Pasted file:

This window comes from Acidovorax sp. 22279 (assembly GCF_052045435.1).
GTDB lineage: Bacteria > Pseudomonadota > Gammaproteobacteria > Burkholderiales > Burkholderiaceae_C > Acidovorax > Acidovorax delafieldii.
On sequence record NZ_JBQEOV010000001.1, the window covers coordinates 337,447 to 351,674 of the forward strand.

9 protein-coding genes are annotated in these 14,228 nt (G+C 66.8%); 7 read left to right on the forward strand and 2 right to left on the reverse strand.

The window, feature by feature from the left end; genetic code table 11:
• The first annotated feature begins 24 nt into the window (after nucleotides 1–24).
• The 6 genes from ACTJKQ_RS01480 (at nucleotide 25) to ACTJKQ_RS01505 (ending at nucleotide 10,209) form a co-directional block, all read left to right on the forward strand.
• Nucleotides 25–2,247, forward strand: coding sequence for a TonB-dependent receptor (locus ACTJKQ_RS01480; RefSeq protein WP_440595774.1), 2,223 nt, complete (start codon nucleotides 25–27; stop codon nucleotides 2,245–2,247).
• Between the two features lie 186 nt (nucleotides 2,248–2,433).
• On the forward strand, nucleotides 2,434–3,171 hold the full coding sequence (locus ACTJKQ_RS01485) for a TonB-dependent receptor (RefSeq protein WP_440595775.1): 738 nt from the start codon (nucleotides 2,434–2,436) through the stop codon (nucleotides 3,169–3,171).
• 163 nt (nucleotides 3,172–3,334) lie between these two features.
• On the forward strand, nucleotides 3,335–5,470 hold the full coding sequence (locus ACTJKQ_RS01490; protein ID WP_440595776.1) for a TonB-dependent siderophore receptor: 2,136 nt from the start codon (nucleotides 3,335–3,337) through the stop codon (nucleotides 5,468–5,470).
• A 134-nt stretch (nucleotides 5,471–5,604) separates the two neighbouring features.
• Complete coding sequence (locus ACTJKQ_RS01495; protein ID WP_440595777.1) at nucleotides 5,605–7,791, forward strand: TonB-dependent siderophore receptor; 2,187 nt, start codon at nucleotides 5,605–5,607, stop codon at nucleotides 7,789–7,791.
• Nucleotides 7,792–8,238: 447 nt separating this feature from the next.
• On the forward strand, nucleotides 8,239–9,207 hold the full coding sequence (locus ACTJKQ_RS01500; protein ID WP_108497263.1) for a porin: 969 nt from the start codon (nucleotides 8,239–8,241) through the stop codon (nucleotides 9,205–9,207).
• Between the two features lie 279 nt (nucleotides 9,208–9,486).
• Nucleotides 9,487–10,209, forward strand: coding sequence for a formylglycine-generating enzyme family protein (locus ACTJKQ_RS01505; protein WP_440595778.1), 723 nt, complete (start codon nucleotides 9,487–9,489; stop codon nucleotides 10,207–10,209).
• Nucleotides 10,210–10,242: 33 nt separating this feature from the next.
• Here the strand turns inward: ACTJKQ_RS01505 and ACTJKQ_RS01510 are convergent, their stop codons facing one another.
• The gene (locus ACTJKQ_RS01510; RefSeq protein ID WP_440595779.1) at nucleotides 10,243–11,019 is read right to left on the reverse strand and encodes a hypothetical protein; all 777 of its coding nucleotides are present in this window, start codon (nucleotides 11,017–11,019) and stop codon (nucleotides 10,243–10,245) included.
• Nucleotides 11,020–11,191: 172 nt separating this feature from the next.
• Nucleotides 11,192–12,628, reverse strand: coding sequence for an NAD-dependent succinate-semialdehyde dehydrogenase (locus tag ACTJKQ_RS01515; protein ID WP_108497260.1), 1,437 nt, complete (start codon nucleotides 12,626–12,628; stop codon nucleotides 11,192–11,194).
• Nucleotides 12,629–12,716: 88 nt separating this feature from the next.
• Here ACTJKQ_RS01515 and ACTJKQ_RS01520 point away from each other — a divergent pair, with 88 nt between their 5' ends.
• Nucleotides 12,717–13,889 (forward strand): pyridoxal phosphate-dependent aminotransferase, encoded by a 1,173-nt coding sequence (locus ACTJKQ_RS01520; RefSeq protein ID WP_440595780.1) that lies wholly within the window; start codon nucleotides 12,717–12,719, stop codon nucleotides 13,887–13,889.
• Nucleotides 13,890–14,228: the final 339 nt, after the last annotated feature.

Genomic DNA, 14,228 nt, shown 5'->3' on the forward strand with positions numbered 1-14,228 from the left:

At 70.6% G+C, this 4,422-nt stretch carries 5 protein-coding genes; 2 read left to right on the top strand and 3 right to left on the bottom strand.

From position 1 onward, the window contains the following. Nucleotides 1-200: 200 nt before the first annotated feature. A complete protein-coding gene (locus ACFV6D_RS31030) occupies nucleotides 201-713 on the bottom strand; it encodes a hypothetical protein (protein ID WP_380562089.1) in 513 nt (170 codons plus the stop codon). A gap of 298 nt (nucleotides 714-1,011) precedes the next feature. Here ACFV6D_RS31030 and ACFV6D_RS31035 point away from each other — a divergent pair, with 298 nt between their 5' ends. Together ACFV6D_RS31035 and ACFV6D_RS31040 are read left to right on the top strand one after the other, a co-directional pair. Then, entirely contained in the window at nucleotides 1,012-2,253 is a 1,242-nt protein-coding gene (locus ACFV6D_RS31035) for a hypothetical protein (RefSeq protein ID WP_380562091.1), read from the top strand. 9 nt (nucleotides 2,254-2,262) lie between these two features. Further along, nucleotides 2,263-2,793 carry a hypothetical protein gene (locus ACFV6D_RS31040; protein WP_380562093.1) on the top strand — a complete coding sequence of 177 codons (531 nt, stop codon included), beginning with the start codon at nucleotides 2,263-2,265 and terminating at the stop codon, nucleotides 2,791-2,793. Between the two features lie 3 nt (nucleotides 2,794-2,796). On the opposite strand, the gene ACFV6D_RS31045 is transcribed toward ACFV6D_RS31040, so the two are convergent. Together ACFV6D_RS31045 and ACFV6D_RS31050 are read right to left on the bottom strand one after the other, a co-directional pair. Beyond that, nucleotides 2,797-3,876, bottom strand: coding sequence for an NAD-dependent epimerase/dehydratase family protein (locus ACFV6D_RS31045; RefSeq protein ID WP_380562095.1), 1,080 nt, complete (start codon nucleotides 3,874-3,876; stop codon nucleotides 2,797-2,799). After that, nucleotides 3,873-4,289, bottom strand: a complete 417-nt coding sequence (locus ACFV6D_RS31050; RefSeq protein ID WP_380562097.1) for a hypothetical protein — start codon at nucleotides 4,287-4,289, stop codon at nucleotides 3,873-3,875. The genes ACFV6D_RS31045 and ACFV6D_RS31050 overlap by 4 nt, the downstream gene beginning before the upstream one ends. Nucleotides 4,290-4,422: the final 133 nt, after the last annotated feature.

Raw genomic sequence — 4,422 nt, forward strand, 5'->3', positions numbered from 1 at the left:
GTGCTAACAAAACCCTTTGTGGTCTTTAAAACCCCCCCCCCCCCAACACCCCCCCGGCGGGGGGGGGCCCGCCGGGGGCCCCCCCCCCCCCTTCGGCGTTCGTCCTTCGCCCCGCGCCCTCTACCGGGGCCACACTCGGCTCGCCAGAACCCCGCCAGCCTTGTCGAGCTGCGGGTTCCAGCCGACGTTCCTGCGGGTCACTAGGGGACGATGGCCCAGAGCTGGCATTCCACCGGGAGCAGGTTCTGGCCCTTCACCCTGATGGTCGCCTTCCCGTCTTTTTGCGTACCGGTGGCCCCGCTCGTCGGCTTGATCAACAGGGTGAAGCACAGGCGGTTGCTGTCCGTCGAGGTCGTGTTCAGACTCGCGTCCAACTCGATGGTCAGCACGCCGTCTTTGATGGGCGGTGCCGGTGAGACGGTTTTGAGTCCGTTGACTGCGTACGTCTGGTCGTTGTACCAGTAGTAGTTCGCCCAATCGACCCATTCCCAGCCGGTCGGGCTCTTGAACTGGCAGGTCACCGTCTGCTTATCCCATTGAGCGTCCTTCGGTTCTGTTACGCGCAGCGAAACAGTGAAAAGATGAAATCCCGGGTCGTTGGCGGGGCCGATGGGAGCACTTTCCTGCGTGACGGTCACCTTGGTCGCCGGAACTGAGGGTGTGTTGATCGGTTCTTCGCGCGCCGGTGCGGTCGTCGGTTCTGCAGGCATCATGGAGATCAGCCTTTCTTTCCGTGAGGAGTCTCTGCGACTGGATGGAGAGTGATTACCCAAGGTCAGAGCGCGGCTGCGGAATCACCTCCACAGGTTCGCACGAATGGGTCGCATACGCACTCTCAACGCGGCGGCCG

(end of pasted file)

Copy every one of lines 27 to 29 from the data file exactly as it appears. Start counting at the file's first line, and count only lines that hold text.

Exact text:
• Nucleotides 13,890–14,228: the final 339 nt, after the last annotated feature.

Genomic DNA, 14,228 nt, shown 5'->3' on the forward strand with positions numbered 1-14,228 from the left:

At 70.6% G+C, this 4,422-nt stretch carries 5 protein-coding genes; 2 read left to right on the top strand and 3 right to left on the bottom strand.